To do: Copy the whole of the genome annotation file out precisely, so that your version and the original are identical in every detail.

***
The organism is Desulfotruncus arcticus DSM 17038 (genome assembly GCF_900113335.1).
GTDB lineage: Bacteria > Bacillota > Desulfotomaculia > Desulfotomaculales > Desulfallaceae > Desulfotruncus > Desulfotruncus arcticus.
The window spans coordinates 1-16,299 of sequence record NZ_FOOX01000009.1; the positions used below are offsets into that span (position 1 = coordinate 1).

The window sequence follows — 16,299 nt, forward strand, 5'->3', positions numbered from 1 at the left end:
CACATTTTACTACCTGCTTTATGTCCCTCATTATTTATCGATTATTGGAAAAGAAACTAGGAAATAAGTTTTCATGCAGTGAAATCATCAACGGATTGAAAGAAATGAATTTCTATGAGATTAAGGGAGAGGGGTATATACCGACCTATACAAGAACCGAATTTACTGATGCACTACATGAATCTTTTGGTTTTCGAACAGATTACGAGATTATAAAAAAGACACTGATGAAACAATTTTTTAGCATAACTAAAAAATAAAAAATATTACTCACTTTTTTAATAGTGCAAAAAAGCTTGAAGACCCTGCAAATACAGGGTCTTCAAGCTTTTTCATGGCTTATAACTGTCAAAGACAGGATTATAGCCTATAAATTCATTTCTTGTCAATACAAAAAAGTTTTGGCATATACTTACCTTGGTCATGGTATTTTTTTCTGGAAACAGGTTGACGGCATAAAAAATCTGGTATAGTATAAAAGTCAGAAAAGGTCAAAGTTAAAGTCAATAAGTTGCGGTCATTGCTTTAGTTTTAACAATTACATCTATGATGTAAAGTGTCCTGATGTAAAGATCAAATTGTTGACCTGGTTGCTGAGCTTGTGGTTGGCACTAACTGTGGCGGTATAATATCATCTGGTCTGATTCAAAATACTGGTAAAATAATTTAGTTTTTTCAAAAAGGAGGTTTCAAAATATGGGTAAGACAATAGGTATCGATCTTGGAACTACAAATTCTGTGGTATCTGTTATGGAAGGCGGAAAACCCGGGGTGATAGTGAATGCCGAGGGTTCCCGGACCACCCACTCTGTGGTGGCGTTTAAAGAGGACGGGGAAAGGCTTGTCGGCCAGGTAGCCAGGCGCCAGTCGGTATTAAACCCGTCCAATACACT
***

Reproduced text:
The organism is Desulfotruncus arcticus DSM 17038 (genome assembly GCF_900113335.1).
GTDB lineage: Bacteria > Bacillota > Desulfotomaculia > Desulfotomaculales > Desulfallaceae > Desulfotruncus > Desulfotruncus arcticus.
The window spans coordinates 1-16,299 of sequence record NZ_FOOX01000009.1; the positions used below are offsets into that span (position 1 = coordinate 1).

The window sequence follows — 16,299 nt, forward strand, 5'->3', positions numbered from 1 at the left end:
CACATTTTACTACCTGCTTTATGTCCCTCATTATTTATCGATTATTGGAAAAGAAACTAGGAAATAAGTTTTCATGCAGTGAAATCATCAACGGATTGAAAGAAATGAATTTCTATGAGATTAAGGGAGAGGGGTATATACCGACCTATACAAGAACCGAATTTACTGATGCACTACATGAATCTTTTGGTTTTCGAACAGATTACGAGATTATAAAAAAGACACTGATGAAACAATTTTTTAGCATAACTAAAAAATAAAAAATATTACTCACTTTTTTAATAGTGCAAAAAAGCTTGAAGACCCTGCAAATACAGGGTCTTCAAGCTTTTTCATGGCTTATAACTGTCAAAGACAGGATTATAGCCTATAAATTCATTTCTTGTCAATACAAAAAAGTTTTGGCATATACTTACCTTGGTCATGGTATTTTTTTCTGGAAACAGGTTGACGGCATAAAAAATCTGGTATAGTATAAAAGTCAGAAAAGGTCAAAGTTAAAGTCAATAAGTTGCGGTCATTGCTTTAGTTTTAACAATTACATCTATGATGTAAAGTGTCCTGATGTAAAGATCAAATTGTTGACCTGGTTGCTGAGCTTGTGGTTGGCACTAACTGTGGCGGTATAATATCATCTGGTCTGATTCAAAATACTGGTAAAATAATTTAGTTTTTTCAAAAAGGAGGTTTCAAAATATGGGTAAGACAATAGGTATCGATCTTGGAACTACAAATTCTGTGGTATCTGTTATGGAAGGCGGAAAACCCGGGGTGATAGTGAATGCCGAGGGTTCCCGGACCACCCACTCTGTGGTGGCGTTTAAAGAGGACGGGGAAAGGCTTGTCGGCCAGGTAGCCAGGCGCCAGTCGGTATTAAACCCGTCCAATACACT